Happy Groundhog Day.
The North Carolina State Employees’ Credit Union is such an integral part of our state that it’s often taken for granted.
There’s nothing like it across the nation, I learned, while studying the $53 billion dollar enterprise for a story in the February Business North Carolina. In the ninth-most populous state, SECU dwarfs peers nationally other than he national Navy Federal Credit Union. California, Texas and New York have much smaller government-employee credit unions compared with SECU which has 2.6 million members, or a fourth of the N.C. population.
SECU is also very profitable, with capital that exceeds regulatory requirements. It has limited interest-rate or credit risk. It caters to member-owners because credit unions don’t have stockholders.
SECU is a maverick. It offers the same rates for deposits and consumer loans for all customers, regardless of their net worth or financial status. Michael Jordan would get the same savings account interest and pay the same mortgage rate as the person sweeping the Spectrum Center floor. Other financial services company use credit scoring to offer better rates to wealthier customers.
Self-Help Credit Union co-founder Martin Eakes, a progressive-leaning expert on banking, calls SECU “the single best credit union in America, serving working-class people in every county in North Carolina.”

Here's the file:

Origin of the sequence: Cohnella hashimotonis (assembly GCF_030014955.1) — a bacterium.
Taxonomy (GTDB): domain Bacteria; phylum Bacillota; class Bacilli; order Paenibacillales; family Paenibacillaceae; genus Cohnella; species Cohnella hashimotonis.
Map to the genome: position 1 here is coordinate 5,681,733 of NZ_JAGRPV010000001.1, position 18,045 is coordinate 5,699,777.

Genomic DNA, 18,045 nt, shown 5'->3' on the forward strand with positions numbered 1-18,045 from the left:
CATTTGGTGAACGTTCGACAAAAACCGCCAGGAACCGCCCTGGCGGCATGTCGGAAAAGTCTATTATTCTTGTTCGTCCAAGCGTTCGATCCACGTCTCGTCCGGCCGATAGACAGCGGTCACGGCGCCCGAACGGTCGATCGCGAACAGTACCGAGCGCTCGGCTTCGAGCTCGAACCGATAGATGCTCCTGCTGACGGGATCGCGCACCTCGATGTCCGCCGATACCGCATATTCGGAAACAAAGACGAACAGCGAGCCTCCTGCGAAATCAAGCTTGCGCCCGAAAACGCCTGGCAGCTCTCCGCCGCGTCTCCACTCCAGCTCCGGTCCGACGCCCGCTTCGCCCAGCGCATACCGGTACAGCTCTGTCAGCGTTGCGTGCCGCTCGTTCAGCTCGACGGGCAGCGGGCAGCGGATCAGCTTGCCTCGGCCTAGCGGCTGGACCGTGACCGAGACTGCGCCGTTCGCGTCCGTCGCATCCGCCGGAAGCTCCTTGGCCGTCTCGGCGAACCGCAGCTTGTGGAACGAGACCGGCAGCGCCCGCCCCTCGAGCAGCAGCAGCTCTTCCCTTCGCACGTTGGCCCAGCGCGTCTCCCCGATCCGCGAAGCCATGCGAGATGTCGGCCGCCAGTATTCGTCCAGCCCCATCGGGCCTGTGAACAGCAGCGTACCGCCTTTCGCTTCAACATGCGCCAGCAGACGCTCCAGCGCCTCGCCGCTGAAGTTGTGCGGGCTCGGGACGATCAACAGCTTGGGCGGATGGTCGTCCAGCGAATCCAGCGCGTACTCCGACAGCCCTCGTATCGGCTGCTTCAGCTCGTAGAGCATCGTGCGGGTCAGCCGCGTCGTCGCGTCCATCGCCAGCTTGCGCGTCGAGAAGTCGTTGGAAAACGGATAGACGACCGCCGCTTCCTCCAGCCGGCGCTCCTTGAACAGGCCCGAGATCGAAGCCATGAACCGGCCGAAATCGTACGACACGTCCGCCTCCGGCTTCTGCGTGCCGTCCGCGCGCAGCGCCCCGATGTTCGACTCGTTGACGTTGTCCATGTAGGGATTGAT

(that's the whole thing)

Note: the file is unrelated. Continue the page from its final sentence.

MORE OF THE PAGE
But a couple of years ago, SECU’s board of influential state-government executives concluded privately that some change was needed. They want SECU to rethink how to balance its historic focus on core state employees with desires of more affluent members, many of whom also trade with other financial institutions. The board also favored making business loans and adding better technology.
In 2021, the board hired a veteran credit-union industry executive and regulator to usher in changes. New CEO Jim Hayes rolled out plans for new deposit and loan pricing strategies, business lending and improved technology. The pending changes have received little publicity.
The BNC story describes why two former SECU CEOs, who dominated the organization’s strategies over the last four decades, are vehemently opposed to the board-mandated changes. They say the moves will negatively affect a majority of existing customers and SECU's culture.
Former CEO Mike Lord, who preceded Hayes, says SECU can grow effectively by lowering its loan rates and raising its deposit payouts for all customers, rather than creating tiers.
A veteran industry consultant sums it up this way: Will SECU remain distinctive or follow the track of many other credit unions, which increasing look like stockholder-owned banks?